The Mirror (Russia, 1975, dir. by Andrei Tarkovsky, Criterion Collection, drama, Margarita Tereshkhova. Rotten Tomatoes: 100%. Metacritic: 80. From Lawrence Van Gelder’s 1983 New York Times review [requires log-in]: “‘The Mirror’ opens with a metaphor: a televised scene in which a therapist, employing hypnosis, cures a young man of his speech affliction. Like the young man in this scene, Mr. Tarkovsky is struggling toward expression in the vexatious film that is ‘The Mirror.’ In the end, he has spoken, and while this accomplishment is not to be dismissed, it is to be regretted that his cinematic speech – his assessment of life – seems not so much part of a poetic dialogue with humankind but instead a therapeutic soliloquy.” Read more…)

New Classic DVDs (pre-1960)
Arise, My Love (World War II-era anti-fascist drama, 1940, Ray Milland. From Bosley Crowther’s 1940 New York Times review [requires log-in]: “Between registration and Paramount we were brought full in the face of realities yesterday. For ‘Arise My Love,’ which arrived with much attendant excitement at the Paramount Theatre, turned out to be not the blithe, irresponsible affair anticipated but a sobering elaboration upon the themes of romance and war. Sternly, it calls to battle those two most charming exponents of frivolity, Claudette Colbert and Ray Milland; heroically, it stiffens the spines of two casual and presumably cynical folk.” Read more…)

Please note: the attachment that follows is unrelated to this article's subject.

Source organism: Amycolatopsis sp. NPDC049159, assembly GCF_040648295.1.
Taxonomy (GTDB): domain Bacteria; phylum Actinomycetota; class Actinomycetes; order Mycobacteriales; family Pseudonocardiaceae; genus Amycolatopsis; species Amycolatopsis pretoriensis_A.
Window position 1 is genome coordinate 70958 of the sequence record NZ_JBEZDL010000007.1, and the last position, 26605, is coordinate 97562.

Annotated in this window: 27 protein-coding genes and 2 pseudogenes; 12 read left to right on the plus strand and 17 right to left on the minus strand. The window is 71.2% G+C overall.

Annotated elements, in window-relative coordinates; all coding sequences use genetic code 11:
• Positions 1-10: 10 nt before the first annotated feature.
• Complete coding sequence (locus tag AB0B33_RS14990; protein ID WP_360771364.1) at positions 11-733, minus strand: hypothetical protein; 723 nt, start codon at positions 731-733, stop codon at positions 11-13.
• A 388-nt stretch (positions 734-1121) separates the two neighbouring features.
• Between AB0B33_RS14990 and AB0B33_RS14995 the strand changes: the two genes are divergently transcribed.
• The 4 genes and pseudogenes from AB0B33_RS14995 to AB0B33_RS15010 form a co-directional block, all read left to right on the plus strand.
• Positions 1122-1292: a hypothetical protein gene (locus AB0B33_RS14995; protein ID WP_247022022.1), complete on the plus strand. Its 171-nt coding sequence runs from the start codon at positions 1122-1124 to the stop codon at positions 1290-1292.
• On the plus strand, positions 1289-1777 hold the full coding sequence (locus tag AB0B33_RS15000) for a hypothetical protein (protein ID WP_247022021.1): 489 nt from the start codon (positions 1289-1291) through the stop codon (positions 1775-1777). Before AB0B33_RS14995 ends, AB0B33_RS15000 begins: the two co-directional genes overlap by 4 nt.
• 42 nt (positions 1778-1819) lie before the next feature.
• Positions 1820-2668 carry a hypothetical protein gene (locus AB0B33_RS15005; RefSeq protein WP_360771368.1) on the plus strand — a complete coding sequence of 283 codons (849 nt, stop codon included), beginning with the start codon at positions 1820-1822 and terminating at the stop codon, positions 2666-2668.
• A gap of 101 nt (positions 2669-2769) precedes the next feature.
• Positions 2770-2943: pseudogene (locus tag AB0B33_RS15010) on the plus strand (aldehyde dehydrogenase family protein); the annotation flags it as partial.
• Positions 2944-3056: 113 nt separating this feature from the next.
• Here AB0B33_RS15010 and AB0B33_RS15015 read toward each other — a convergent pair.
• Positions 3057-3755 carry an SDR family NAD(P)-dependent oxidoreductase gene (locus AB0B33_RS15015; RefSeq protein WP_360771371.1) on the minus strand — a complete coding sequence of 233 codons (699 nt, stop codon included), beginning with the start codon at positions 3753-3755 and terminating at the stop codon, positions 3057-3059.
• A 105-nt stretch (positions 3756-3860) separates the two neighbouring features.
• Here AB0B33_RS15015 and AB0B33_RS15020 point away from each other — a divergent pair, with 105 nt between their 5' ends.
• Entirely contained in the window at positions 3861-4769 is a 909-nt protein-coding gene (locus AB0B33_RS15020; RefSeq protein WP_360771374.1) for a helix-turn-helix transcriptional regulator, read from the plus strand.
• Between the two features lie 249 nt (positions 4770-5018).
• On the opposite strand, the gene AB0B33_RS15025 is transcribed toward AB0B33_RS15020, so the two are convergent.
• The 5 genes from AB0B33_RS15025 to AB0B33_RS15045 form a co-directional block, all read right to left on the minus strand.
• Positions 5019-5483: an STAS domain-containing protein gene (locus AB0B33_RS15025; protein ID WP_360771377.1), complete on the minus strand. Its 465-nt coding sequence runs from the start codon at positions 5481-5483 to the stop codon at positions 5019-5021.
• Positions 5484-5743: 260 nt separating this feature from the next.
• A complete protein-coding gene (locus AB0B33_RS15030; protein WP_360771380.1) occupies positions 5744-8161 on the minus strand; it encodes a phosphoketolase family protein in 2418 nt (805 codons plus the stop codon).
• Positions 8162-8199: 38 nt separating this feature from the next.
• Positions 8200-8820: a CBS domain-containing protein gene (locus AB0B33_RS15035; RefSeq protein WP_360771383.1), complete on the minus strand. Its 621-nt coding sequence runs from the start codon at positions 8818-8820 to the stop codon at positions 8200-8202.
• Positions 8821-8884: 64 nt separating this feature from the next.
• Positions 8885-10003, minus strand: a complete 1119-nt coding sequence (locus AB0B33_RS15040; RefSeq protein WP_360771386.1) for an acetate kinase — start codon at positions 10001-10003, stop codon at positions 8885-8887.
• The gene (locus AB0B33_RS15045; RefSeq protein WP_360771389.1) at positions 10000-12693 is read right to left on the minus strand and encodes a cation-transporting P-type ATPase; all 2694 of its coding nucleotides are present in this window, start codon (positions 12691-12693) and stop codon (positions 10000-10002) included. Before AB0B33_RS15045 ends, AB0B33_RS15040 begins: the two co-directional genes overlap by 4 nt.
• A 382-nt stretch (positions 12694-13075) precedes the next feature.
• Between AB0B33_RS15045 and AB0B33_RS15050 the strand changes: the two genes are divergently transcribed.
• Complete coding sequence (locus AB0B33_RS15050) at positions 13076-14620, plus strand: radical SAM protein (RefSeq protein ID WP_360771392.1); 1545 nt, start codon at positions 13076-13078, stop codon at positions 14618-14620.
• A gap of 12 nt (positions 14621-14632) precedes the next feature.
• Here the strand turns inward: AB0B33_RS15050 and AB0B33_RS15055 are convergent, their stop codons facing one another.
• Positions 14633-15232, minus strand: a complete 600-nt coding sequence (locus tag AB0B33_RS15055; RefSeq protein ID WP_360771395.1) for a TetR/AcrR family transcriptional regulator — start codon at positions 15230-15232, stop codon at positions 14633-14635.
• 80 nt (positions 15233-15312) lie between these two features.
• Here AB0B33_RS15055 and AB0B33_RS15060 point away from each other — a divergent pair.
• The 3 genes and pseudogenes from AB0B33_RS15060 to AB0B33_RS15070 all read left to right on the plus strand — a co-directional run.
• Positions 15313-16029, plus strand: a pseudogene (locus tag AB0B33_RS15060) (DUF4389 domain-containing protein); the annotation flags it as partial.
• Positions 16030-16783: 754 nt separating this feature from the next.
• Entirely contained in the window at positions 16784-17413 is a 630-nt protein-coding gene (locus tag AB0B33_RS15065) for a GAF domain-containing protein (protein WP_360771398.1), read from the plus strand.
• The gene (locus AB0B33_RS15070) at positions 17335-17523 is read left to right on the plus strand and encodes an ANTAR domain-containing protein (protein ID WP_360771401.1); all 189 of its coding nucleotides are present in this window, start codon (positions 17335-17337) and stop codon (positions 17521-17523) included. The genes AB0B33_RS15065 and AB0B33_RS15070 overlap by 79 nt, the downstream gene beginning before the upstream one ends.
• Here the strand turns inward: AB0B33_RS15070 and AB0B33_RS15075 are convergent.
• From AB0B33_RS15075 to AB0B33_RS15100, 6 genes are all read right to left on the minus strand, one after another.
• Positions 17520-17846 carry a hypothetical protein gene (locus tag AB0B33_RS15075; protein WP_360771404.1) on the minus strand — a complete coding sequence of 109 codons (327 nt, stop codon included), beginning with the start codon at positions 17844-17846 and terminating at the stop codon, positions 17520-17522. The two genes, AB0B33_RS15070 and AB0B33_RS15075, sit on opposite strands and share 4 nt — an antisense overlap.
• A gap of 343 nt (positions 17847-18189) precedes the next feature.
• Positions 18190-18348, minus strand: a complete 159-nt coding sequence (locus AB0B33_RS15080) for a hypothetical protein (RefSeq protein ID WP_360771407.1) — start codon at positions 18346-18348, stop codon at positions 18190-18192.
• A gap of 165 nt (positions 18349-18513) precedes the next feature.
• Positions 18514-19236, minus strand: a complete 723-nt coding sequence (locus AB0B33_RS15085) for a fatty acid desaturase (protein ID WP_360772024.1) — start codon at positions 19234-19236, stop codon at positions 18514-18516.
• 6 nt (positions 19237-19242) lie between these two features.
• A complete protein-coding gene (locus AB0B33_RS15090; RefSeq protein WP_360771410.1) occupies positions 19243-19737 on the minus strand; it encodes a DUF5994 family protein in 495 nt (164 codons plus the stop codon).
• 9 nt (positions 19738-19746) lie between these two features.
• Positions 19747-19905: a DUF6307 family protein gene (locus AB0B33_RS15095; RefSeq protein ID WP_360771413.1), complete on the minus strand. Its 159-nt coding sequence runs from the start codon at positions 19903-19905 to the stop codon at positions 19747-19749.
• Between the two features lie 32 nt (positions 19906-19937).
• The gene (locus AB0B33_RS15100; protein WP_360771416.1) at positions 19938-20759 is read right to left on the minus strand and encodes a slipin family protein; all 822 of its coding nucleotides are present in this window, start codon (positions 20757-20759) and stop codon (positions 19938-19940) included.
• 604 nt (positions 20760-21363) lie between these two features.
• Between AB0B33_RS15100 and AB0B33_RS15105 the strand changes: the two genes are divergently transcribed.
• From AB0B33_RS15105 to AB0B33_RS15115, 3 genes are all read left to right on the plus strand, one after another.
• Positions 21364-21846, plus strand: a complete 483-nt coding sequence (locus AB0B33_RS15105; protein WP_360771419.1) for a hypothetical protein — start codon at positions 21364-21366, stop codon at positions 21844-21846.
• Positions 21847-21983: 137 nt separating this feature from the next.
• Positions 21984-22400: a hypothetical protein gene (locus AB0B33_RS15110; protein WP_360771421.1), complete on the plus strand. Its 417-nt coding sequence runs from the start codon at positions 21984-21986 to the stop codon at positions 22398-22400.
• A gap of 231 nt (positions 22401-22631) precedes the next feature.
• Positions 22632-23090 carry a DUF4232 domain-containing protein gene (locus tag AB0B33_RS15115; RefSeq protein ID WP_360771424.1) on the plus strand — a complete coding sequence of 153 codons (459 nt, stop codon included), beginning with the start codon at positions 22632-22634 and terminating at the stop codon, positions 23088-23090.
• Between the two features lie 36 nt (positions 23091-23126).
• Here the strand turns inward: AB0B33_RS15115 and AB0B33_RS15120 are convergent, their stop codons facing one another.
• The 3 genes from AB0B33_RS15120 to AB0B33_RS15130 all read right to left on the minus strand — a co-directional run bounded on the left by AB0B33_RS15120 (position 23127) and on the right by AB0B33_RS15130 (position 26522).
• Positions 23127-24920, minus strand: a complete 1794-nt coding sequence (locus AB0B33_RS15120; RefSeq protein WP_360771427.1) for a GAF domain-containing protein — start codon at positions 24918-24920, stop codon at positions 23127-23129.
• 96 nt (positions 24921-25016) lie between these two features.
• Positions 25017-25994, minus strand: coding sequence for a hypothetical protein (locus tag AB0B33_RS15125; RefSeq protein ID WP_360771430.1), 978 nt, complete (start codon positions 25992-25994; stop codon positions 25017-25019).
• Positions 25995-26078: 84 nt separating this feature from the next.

New American Back Catalog DVDs (post-1960)
The People Next Door (1970, drama, Eli Wallach. From Howard Thompson’s 1970 New York Times review [requires log-in]: “Time—the space of only two short years—and a conscientious, purposeful transfer from television to the screen have dealt J.P. Miller’s drama, “The People Next Door,” a near fatal blow. This is the highly acclaimed story of two neighboring middle‐class families almost split wide open by some generation‐gap, revelations involving two youngsters. Beamed into the living room, minus frills, from the small home box, it must have been thunderbolt. Not now.” Read more…)

New Documentaries
Final Account (history, Holocaust, memory, Germany. Rotten Tomatoes: 92%, Certified Fresh. Metacritic: 74. From Devika Girish’s New York Times review: “In ‘Final Account,’ the filmmaker Luke Holland interviews a series of erstwhile Nazi functionaries: older men and women who seem to have spent a lifetime perfecting the use of the passive voice. Heinrich Schulze, a former Wehrmacht fighter, shows Holland his family farm where a group of escapees from the Bergen-Belsen concentration camp once hid until they were “picked up.’ By whom? Holland asks. And how did they know the prisoners were hiding there? Schulze answers after a pause: ‘Well, we discovered them and reported it.’” Read more…)